On another note, as a student and future PR professor / researcher - this would be something that I would be interested in looking at specifically. For example, what would be some of the skills that the authors would suggest that are essential for students to have at their first position? What types of class activities / assignments would they recommend professors give their students? Also, what is their perception of the gap between the practitioners in PR and the academic community in regards to social media - is there even a gap, and if there is one - how do we bridge together to become a more integrated field?

So, in summary - I would highly recommend the new book "Putting the Public back in Public Relations" to not only PR practitioners and professors, but also to students (undergraduate and graduate) in Public Relations and Marketing to get a great resource on the latest in social media and PR from two established professionals in the field.

Hope you all are having a great day!

Best Wishes,
School of Advertising and Public Relations
Karen Freberg
Doctoral Student


University of Tennessee
3 of 3 people found the following review helpful
3.0 out of 5 stars Used as textbook: Great ideas and examples, but repetitive 15 Dec 2010
By K. M. Abrams - Published on Amazon.com
If you don't read this book word-for-word, cover-to-cover, you can probably still walk away with full absorption of the main points. I used this as a supplemental textbook in a PR Campaign Planning course at a major university, and I and the students found it quite repetitive. This resulted in them being bored with the book. The ideas and proposed new language of PR are inspiring, as other reviewers have commented, but are they realistic? We should definitely keep ideals at the forefront of our thoughts if we intend to stay relevant to clients and audiences (I mean, ..."people").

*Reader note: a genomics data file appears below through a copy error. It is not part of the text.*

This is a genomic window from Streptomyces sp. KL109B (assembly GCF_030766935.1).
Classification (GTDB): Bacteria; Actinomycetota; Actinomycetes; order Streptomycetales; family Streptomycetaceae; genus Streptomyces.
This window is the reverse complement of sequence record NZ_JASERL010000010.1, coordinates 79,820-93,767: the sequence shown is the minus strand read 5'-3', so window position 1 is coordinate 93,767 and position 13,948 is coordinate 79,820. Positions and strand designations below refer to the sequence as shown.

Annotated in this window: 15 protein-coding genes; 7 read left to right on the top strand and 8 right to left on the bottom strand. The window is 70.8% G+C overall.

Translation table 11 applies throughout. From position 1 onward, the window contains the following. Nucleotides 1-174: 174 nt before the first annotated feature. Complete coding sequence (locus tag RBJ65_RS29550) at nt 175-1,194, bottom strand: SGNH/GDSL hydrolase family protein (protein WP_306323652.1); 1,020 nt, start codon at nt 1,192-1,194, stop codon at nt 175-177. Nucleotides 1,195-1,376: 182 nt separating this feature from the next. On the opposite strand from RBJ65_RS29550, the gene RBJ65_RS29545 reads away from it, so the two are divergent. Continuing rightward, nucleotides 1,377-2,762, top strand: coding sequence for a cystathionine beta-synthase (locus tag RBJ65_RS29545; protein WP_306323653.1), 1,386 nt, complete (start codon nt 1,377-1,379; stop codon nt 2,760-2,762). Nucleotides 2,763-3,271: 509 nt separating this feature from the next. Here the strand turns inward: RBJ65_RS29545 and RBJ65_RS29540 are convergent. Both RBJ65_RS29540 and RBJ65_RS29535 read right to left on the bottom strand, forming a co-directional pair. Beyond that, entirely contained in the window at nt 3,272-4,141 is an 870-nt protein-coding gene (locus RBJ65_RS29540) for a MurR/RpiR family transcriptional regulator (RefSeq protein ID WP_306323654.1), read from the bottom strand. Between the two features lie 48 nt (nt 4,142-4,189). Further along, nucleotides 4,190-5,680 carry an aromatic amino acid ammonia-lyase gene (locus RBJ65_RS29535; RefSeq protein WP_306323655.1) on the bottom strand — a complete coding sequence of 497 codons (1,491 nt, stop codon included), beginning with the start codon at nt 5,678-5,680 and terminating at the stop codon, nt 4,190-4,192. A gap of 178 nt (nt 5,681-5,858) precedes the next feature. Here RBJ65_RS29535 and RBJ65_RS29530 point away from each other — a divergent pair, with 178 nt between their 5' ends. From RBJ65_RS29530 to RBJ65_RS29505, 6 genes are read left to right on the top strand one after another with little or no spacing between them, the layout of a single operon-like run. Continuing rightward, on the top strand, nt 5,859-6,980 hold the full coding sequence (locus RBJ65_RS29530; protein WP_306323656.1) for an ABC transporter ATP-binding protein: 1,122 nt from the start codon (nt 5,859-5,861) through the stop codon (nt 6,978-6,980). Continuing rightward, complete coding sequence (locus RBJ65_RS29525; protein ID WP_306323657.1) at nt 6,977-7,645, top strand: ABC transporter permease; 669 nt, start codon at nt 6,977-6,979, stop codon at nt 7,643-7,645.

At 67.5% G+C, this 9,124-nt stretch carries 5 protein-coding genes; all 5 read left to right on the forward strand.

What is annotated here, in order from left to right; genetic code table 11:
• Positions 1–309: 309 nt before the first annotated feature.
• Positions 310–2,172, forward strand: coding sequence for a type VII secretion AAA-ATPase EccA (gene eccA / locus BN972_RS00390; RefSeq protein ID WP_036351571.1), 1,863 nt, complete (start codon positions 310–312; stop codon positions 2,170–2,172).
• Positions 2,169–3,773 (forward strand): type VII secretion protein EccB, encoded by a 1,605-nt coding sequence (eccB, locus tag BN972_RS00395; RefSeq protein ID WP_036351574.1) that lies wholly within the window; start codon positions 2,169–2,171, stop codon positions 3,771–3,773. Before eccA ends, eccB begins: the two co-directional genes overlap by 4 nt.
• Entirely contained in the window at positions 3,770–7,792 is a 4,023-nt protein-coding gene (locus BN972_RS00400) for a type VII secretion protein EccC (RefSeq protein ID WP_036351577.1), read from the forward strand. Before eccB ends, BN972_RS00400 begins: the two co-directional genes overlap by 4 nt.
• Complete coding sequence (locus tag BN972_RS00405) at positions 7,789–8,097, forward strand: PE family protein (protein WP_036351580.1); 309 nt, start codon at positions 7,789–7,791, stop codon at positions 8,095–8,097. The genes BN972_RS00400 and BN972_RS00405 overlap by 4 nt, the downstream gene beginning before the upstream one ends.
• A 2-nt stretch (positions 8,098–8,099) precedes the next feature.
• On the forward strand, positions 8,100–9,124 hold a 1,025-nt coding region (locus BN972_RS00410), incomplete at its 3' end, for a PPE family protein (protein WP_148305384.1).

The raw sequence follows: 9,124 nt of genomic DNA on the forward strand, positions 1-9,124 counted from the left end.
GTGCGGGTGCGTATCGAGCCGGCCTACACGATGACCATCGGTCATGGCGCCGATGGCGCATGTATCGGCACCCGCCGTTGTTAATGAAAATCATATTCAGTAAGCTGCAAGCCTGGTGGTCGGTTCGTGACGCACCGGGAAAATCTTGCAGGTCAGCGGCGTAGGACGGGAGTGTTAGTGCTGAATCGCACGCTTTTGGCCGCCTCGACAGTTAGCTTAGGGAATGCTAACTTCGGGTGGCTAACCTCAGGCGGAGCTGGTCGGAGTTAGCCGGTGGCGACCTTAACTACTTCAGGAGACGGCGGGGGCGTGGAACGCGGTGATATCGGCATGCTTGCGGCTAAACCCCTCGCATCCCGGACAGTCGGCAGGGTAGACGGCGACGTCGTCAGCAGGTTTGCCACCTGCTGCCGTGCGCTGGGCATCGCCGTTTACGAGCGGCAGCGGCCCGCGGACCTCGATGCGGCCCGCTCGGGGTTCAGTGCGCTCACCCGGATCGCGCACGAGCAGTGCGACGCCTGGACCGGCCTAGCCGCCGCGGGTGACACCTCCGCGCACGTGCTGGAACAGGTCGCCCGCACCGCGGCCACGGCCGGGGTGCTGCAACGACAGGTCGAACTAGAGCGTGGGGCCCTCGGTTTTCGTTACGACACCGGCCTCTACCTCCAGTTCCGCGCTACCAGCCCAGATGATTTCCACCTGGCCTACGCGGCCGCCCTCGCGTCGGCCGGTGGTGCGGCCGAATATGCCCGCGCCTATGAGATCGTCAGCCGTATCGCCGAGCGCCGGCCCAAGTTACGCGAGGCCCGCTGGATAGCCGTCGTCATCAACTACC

While inspiring to my students, they did not try any of the identified strategies in the book. I'm not sure if it was over their heads or if they prefer using "intuition" above book-prescribed examples. I personally found the examples and recommendations easy to put to use, which is why I thought my students would.

The book did guide an in-depth philosophical discussion that got them thinking how to use social media as a professional versus personally. A lot of students have difficulty making the leap from person to professional use, so I think the book helped there.
5 of 6 people found the following review helpful
1.0 out of 5 stars Not worth reading 28 Nov 2009
By Dr. Reader - Published on Amazon.com
Apart from the title of this book, which caught my attention and made me buy it, the book is not worth reading. Instead of thoughtful analysis, it is unstructured, unfocused, superficial, and filled with hype, platitudes and significant amounts of self-promotion.